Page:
Paper Information

Journal:   JOURNAL OF DENTAL BIOMATERIALS   2018 , Volume 5 , Number 1; Page(s) 503 To 509.
 
Paper:  EFFECT OF DIFFERENT BLEACHING TECHNIQUES ON MICROLEAKAGE UNDER ORTHODONTIC BRACKETS: IN VITRO STUDY
 
Author(s):  SALEHI P., MALEKPOUR B., ROSHAN A.*, HAMEDANI SH.
 
* DEPARTMENT OF ORTHODONTICS, SCHOOL OF DENTISTRY, SHIRAZ UNIVERSITY OF MEDICAL SCIENCES, SHIRAZ, IRAN
 
Abstract: 

Statement of problem: Numerous studies report significant changes in tooth color that occur during orthodontic treatment. The adverse effects of bleaching procedures during orthodontic treatments have not been studied comprehensively.
Objectives: This study investigated the effects of two methods of dental bleaching on the degree of microleakage beneath orthodontic brackets.
Materials and Methods: We selected 45 extracted premolar teeth and bonded them to orthodontic brackets. These teeth were stored in normal saline for 24 hours and the rmocycled. We randomly divided the samples into 3 groups of 15 teeth per group. The first group (control) received no bleach treatment; the second group (office bleaching) was treated with 35% hydrogen peroxide (Whiteness HP Maxx); and the third group (home bleaching) was treated with 22% carbamide peroxide (Whiteness Perfect). The apices were sealed with sticky wax, rinsed in tap water, and air-dried. We applied nail varnish to the entire surface of each tooth, except for an area approximately 1 mm away from the brackets. The samples were immersed in basic fuchsine and cleaned after 24 hours. Microleakage was determined by direct measurement using a stereomicroscope. Kruskal-Wallis and Dunn post-hoc statistical tests, and SPSS software were used for statistical analysis. The significance level was set at P?0.05.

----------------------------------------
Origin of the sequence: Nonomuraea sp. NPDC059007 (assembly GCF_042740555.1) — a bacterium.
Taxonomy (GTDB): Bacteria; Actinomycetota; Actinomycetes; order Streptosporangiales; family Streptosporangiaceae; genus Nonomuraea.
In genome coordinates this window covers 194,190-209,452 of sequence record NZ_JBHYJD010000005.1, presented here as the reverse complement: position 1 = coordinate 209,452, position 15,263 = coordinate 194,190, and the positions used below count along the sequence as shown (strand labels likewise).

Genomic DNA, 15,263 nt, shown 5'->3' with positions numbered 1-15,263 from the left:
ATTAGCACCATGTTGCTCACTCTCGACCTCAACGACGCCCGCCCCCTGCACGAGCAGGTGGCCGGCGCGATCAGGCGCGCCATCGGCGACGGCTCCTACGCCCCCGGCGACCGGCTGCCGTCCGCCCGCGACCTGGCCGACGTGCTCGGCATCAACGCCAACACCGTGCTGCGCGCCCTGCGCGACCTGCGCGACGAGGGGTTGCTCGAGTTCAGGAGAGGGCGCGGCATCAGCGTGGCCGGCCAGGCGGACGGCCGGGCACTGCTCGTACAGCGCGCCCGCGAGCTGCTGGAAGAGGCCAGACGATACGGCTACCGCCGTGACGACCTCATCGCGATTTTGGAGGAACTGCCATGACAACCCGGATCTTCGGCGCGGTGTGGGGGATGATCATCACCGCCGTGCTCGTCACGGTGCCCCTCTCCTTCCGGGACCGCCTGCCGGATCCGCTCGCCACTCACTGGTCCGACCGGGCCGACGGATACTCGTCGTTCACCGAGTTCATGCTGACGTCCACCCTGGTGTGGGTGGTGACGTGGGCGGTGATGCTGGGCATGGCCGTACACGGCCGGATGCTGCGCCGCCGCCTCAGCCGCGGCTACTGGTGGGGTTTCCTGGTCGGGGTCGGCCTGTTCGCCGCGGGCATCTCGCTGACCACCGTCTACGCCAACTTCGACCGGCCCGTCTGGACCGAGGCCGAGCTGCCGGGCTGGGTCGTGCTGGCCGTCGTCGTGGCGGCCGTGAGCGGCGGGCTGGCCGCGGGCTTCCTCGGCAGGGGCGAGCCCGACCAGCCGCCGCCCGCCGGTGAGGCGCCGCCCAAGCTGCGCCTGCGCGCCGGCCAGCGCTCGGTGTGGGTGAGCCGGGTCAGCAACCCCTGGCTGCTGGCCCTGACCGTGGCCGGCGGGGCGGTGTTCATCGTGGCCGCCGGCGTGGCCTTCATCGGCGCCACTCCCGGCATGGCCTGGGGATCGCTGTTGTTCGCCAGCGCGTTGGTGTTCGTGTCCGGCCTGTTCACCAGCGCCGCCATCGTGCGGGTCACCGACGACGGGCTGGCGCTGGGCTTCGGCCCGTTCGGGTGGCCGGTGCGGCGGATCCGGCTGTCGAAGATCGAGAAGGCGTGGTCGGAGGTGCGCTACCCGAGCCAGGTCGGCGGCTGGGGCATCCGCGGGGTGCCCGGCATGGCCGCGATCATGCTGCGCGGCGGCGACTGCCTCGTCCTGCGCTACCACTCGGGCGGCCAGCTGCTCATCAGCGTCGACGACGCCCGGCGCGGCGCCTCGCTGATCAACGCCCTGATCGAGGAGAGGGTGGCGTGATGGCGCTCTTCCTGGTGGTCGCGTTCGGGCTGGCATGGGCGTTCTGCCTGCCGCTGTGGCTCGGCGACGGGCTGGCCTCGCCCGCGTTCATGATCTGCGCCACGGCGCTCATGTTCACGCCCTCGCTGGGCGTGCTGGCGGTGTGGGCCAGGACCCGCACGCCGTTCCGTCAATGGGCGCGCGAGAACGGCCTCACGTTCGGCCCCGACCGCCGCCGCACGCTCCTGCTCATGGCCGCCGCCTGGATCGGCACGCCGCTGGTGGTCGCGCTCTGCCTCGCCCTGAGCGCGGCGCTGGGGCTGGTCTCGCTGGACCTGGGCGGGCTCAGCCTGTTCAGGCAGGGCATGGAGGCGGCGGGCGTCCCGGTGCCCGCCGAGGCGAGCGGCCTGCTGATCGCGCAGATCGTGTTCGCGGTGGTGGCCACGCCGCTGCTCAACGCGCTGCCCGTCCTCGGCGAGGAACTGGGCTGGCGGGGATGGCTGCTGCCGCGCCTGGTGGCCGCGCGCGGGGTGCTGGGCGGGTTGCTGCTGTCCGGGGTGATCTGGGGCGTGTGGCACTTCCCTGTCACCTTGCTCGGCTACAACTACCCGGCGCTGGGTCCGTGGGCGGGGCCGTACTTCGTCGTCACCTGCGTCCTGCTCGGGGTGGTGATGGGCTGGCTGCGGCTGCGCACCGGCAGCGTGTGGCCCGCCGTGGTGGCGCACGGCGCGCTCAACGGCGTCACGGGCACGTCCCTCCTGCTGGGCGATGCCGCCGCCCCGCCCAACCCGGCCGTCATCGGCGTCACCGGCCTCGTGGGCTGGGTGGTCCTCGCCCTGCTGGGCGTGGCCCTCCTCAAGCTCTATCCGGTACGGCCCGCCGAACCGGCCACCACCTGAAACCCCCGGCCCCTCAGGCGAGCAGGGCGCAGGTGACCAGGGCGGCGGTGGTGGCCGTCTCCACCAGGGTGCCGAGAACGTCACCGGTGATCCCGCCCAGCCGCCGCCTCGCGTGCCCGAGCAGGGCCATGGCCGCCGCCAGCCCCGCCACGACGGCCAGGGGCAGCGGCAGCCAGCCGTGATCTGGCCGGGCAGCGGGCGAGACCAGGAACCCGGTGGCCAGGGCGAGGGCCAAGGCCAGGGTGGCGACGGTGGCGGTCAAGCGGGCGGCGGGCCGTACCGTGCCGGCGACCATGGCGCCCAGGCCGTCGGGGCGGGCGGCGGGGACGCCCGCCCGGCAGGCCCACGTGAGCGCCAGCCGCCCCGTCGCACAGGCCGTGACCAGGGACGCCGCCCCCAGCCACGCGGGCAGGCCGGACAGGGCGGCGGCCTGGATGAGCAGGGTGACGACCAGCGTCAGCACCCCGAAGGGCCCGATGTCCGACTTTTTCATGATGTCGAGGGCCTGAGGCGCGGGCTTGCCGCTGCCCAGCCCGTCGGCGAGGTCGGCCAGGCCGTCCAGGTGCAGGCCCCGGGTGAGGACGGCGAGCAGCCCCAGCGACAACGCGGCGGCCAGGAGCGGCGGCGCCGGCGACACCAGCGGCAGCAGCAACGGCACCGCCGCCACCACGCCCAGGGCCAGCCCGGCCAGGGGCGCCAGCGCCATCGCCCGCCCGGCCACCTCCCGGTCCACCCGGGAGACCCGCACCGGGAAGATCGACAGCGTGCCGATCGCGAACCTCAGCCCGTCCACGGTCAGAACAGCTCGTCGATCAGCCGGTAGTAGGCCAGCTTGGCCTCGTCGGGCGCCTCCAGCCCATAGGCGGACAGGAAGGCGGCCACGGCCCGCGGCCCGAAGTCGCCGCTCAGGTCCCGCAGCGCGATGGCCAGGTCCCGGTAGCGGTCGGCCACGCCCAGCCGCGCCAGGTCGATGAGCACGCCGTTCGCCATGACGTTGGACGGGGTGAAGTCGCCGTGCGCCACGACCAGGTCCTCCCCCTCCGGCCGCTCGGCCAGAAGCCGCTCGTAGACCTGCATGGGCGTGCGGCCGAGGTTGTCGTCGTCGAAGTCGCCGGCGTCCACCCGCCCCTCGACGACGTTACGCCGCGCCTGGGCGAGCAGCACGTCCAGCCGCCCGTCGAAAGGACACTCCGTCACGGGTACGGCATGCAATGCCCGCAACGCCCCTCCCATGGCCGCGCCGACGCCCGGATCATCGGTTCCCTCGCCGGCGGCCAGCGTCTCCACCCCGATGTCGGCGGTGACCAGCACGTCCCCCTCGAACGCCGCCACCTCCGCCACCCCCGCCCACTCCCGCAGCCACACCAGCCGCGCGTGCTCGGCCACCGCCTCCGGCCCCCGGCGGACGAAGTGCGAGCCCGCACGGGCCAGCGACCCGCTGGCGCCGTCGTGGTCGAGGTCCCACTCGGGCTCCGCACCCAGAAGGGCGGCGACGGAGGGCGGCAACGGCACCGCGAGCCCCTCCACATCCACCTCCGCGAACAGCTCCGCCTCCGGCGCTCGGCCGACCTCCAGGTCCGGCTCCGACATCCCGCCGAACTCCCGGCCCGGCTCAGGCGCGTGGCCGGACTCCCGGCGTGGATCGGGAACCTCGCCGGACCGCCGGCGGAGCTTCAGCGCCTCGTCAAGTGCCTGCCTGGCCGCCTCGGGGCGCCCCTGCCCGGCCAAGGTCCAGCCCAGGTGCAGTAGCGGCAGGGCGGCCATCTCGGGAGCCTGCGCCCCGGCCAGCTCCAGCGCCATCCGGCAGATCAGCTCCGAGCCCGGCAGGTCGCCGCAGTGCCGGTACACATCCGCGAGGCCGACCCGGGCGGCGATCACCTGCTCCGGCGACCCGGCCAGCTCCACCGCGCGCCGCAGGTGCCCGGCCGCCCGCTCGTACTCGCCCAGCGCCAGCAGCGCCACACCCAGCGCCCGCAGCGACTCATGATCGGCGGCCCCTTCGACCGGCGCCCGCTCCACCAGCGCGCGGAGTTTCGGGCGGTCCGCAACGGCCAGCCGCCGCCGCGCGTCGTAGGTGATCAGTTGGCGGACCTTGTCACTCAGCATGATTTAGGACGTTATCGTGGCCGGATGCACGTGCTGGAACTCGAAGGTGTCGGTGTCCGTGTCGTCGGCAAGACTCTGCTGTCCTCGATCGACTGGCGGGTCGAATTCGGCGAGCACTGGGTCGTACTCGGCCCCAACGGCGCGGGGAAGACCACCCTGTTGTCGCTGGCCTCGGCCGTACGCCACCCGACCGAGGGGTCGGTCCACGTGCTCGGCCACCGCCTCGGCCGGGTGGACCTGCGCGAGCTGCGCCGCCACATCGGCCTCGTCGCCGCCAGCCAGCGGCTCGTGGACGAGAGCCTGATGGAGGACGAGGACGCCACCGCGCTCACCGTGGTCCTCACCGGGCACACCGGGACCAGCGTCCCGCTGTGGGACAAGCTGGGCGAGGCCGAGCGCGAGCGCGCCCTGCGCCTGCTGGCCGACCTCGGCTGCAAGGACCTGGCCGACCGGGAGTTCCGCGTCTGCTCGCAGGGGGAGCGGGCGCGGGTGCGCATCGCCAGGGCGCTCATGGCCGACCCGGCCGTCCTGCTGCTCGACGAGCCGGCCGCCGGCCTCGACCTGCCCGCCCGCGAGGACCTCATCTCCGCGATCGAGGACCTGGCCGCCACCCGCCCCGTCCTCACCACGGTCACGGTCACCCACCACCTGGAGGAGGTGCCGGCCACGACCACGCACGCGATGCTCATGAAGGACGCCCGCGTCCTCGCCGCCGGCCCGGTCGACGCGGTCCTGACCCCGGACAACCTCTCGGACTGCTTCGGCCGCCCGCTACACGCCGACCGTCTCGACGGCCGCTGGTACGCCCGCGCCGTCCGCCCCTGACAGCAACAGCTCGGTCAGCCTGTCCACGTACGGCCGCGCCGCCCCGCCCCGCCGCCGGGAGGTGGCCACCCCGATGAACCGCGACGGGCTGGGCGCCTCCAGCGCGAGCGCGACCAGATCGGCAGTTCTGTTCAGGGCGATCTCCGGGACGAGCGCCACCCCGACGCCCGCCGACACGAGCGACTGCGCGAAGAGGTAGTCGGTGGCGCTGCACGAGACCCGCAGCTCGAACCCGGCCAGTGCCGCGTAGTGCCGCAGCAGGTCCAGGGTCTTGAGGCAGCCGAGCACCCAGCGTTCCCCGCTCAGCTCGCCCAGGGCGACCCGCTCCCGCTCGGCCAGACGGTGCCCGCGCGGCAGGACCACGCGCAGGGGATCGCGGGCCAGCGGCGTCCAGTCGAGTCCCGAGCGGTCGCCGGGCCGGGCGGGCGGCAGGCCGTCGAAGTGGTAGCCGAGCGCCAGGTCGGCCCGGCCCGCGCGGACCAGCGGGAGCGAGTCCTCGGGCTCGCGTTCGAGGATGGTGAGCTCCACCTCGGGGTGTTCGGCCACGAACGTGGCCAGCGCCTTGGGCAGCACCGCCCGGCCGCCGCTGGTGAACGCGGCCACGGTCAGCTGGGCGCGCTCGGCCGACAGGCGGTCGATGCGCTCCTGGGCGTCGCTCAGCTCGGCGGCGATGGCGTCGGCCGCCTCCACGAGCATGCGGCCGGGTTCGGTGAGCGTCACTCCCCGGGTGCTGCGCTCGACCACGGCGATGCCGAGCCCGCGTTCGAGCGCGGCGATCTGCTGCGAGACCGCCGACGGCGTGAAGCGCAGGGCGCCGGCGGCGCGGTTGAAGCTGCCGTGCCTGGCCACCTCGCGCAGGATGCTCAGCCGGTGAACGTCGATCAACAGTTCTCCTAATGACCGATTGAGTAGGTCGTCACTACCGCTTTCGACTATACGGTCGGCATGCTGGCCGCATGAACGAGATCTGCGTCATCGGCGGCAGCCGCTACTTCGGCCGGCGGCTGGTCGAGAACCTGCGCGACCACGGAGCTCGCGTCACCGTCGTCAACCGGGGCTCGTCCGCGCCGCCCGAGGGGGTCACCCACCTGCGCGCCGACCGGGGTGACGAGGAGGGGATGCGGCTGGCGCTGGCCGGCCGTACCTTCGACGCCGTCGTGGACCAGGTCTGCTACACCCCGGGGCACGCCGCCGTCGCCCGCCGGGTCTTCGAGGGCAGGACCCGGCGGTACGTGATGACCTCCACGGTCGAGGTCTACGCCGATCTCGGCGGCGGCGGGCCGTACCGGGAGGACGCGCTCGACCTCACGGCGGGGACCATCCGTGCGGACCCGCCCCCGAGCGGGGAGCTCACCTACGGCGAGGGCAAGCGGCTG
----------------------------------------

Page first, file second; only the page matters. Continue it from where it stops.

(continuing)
Results: The office bleaching group had significantly more microleakage scores under the brackets at both the occlusal (P=0.04) and gingival (P=0.040) margins of the brackets compared to the home bleaching group. The home bleaching group showed statistically more significant microleakage scores than the control group in both the gingival (P=0.006) and occlusal (P=0.014) margins of the brackets.
All three groups had statistically more significant microleakage at the gingival margins of the brackets than the occlusal margins.
Conclusions: Office bleaching caused the most microleakage under the brackets and home bleaching caused more microleakage than the control group. We observed more microleakage at the gingival margins of the brackets compared to the occlusal margins.

 
Keyword(s): BLEACHING, MICROLEAKAGE, ORTHODONTIC
 
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